Photo Courtesy of Horrors Unspeakable
Lucero Less, a studio arts senior, stars in the upcoming play "Mounted and Pinned," a metaphorical play about butterflies. The show runs tomorrow through Saturday at the Cabaret Theater.
By Lisa Lucas
Arizona Daily Wildcat
Wednesday Jan. 16, 2002
UA grad directs butterfly play 'Mounted and Pinned'
UA students recently joined forces to perform the Tucson premiere of "Mounted and Pinned" - an avant-garde drama by South Carolina playwright Sarah Hammond.
The play features the talent and motivation of University of Arizona students, all who are undergraduates studying various disciplines.
Director Anne Heintz, who graduated from UA in December with a double major in English and theater, said she met Hammond last summer and later contacted her with hopes of a future collaboration.
"I contacted her and asked if she had a play that she thought would be good for a college audience, and she sent me this," Heintz said.
She added that she is looking forward to introducing Hammond's work to a Tucson audience.
"(It is) really exciting (because) it's a brand new play and I think Tucson needs work by new, young playwrights," she said.
The title of the play, "Mounted and Pinned," refers to the mounting and pinning of butterflies, Heintz said, but metaphorically, it refers to individuals being mounted and pinned as well.
Heintz said the characters in this play include the lepidopterist as well as a female college student, a young executive and his boyfriend.
"One of the characters is a lepidopterist - (she) specializes in the study of butterflies and moths," she said.
This character - Anda - is played by Morgan Stevens-Garmon, a UA theater arts senior who, like Heintz, said that "Mounted and Pinned" deals with butterflies metaphorically.
"Butterflies serve as a central metaphor (in) the play," Stevens-Garmon said. "My character catches the butterflies; she sees (their) beauty and wants to make it her own."
Heintz added that the significance of butterflies within the play deals not only with Anda's obsession with capturing the creatures but also with other characters' emotional entrapments.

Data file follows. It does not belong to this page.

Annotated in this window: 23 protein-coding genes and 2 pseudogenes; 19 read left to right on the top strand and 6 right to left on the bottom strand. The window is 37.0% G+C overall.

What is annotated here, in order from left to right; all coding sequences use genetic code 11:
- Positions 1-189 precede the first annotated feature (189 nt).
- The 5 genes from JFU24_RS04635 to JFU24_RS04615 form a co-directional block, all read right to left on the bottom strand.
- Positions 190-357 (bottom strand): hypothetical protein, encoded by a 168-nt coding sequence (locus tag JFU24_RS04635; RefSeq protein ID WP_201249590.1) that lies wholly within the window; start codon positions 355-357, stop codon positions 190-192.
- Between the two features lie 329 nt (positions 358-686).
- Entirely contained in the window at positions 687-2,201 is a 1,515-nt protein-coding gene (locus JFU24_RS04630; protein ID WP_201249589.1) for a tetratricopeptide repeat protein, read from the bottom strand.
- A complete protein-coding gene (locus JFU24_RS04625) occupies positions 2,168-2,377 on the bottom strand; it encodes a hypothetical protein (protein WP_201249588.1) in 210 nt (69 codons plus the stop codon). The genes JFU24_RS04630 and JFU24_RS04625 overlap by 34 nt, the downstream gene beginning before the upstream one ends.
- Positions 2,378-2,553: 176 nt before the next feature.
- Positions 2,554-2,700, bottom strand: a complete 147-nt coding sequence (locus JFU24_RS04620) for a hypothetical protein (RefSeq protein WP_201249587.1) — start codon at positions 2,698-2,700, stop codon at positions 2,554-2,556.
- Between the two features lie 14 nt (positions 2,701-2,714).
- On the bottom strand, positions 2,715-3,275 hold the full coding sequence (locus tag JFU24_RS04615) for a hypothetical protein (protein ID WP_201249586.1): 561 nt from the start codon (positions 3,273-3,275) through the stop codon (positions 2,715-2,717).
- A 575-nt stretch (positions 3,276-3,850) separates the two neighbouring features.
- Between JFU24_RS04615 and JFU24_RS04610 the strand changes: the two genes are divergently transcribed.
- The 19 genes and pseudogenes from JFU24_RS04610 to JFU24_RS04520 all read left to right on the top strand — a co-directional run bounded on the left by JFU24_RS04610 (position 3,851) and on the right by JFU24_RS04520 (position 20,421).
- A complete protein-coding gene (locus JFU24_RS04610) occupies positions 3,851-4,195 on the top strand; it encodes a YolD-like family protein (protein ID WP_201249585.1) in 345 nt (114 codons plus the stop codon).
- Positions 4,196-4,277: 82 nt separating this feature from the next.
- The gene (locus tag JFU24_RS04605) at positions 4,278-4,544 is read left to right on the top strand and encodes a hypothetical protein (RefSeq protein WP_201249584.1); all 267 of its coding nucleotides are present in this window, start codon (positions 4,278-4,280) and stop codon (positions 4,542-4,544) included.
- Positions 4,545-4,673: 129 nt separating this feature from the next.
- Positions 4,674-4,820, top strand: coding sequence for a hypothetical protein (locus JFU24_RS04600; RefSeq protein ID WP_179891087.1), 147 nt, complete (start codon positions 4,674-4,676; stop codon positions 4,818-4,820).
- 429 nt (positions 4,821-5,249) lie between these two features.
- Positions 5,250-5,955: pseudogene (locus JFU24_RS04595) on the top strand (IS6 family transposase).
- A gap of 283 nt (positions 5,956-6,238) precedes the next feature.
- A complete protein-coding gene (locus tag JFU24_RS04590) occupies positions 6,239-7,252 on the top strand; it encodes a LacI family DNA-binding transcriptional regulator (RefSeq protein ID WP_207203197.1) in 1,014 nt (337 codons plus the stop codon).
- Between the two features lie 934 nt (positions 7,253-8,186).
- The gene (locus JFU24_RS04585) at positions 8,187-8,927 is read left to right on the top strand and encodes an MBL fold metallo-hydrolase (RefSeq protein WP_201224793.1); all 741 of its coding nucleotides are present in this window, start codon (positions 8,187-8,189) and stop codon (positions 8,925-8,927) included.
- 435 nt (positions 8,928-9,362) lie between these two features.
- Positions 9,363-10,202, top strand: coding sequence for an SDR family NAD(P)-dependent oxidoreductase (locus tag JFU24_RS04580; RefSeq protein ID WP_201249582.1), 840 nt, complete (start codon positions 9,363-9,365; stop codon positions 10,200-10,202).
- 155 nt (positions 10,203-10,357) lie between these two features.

"When you collect butterflies, you mount them and pin them, (and they're) not alive anymore - they're stuck," Heintz said. "And the characters in this play are stuck - whether it's due to sexual politics or whether it's due to family issues. They can't move."
While she said the relationships in this play may seem a bit strange, she maintained that they still reflect real life.
"I think the most bizarre aspect would be the relationships in the play - they're not easily defined, which is actually probably pretty normal," Heintz said.
Heintz, who performed the role of Imogen in August's Horror Unspeakable production "The Exiled," said she finds similarity between the two plays.
"They're both about young 20-somethings, love, sex and friendship," she said.
Heintz added that college students should relate well to the storyline as it deals with issues every student faces in the transition from school to the real world.
"I think everybody can relate to wanting to be in school forever because they don't know what to do with their lives," she said.
Stevens-Garmon added that the play emphasizes the notion of self-discovery for college-age people.
"(The play proposes) the idea of trying to find not so much yourself but trying to find a place where you belong," she said.
"Mounted and Pinned" plays at the Cabaret Theater of the Temple of Music and Art, 330 S. Scott Ave., tomorrow through Saturday at 8 p.m. Tickets are $6. For more information, call 884-4353.